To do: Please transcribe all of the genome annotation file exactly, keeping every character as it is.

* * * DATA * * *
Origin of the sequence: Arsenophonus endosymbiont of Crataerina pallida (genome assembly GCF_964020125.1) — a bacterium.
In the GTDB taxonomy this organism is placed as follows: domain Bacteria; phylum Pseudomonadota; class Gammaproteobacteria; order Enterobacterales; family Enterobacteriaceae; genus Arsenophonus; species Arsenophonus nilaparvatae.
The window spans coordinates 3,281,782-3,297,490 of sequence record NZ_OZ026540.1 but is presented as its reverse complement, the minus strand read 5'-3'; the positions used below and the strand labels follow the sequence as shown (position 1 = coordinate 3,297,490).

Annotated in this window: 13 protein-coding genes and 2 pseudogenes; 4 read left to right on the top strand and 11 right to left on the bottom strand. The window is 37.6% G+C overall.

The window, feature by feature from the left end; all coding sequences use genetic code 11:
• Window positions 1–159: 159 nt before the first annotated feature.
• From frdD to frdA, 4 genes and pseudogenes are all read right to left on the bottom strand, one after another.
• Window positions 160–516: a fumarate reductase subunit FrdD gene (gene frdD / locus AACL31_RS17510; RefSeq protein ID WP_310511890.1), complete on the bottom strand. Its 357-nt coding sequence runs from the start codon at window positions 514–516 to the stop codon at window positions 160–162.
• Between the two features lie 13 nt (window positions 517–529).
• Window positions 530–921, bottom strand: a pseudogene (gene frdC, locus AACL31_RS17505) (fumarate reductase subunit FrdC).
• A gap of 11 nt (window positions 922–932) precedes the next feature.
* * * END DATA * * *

Origin of the sequence: Arsenophonus endosymbiont of Crataerina pallida (genome assembly GCF_964020125.1) — a bacterium.
In the GTDB taxonomy this organism is placed as follows: domain Bacteria; phylum Pseudomonadota; class Gammaproteobacteria; order Enterobacterales; family Enterobacteriaceae; genus Arsenophonus; species Arsenophonus nilaparvatae.
The window spans coordinates 3,281,782-3,297,490 of sequence record NZ_OZ026540.1 but is presented as its reverse complement, the minus strand read 5'-3'; the positions used below and the strand labels follow the sequence as shown (position 1 = coordinate 3,297,490).

Annotated in this window: 13 protein-coding genes and 2 pseudogenes; 4 read left to right on the top strand and 11 right to left on the bottom strand. The window is 37.6% G+C overall.

The window, feature by feature from the left end; all coding sequences use genetic code 11:
• Window positions 1–159: 159 nt before the first annotated feature.
• From frdD to frdA, 4 genes and pseudogenes are all read right to left on the bottom strand, one after another.
• Window positions 160–516: a fumarate reductase subunit FrdD gene (gene frdD / locus AACL31_RS17510; RefSeq protein ID WP_310511890.1), complete on the bottom strand. Its 357-nt coding sequence runs from the start codon at window positions 514–516 to the stop codon at window positions 160–162.
• Between the two features lie 13 nt (window positions 517–529).
• Window positions 530–921, bottom strand: a pseudogene (gene frdC, locus AACL31_RS17505) (fumarate reductase subunit FrdC).
• A gap of 11 nt (window positions 922–932) precedes the next feature.